Thursday, October 18, 2007

Jim's comments

Jim henderson recently replied to some of my thoughts in this post. I wanted to repost here with my comments. Jim starts out by quoting me. He says

you said
"It has been my experience in churches in general, especially in this country, that we are not allowed to engage our negative emotion. Like you're not allowed to feel really really angry and super super sad and at the same time to think "god's a bastard, the world's FUBAR". And if you do start thinking/feeling along these lines, you get corrected. But I think that's pretty toxic."

I had to leave church for some similar but different reasons. Bottom line Church is not and never will be a support group or therapy group. Church is based on the "family" model which brings a lot of baggage and expectations and limitations. One of which is to not say everything you are "really" thinking. Families need to hold stuff in in order to stay together for the long haul.
Jim, I'm thinking maybe not. Gottman found that couples have three models of conflict which all work equally well. The three models exist along a continuum from conflict avoidance (we just agree to disagree) to total conflict engagement (when we disagree, we just furiously engage). The way that any of the models work in the long term is that the couple needs to have 5 times as much positive interaction/engagement as negative. As you can imagine this means that the "furiously engage" model couples (Megan and I, for instance), if their relationship is working well, have a whole ton of furiously positive, delightful engagement. (yippee!!)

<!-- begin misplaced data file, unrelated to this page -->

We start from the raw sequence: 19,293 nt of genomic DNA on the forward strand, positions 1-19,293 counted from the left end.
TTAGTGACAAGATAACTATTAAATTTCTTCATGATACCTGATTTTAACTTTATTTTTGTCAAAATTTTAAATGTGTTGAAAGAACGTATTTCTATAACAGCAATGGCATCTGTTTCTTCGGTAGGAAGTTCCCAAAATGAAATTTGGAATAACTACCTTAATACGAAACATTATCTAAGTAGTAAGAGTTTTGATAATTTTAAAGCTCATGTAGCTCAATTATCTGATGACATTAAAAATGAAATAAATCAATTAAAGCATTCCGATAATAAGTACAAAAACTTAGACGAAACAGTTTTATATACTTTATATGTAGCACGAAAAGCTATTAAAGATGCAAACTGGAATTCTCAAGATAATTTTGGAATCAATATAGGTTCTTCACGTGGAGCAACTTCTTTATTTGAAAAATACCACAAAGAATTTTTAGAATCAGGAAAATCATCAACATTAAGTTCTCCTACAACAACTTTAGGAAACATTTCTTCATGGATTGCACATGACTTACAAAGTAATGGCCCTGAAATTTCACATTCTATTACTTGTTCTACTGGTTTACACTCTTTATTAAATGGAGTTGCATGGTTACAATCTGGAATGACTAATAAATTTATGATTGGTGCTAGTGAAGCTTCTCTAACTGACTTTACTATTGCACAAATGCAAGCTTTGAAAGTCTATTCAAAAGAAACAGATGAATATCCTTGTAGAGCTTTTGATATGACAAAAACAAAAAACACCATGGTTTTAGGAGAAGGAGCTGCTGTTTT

All sounds quite innocuous until you compare it with some of the more radical things Jesus said which definetly look more like a group on a mission - where talking in real time is critical so you can accomplish what you need to together.

I think AA and 12 steps (not church version) gets much closer than church ever will.

I stopped going to church not becuase it pushes the same buttons it does for you but because it makes me crazy in other ways.

Now I go to church whenever I meet with people I like.

I know that I could not live up to your expectations if I was a pastor- Church requires some limiting realities. I chose to disengage from the Sunday morning ritual because I couldn't figure out what it is doing.
I'm not convinced that you would disappoint me as a pastor, but I can see what you are saying. Zimbardo talks about how frickin' difficult it is for people who are inside the system to overcome that system--they are the heroes, and they are inordinately rare. I understand what you are saying in that I know for sure I'm not a hero, and the only way, generally speaking, that I've been able to overcome the system is to leave (or, more often, get kicked out). So you are saying if you and I were still in that system, you as pastor, me as layperson, then we would probably both find out that we weren't heroes, and either I'd leave, or you'd kick me out =). There's something to be said for the idea that system is so badly broken that it *should* be dumped (i.e. "church sucks"). The problem is that taking this position too strongly leaves one in a position where it's very difficult to be human with the people still inside the system. I think OTM strikes a good balance here.

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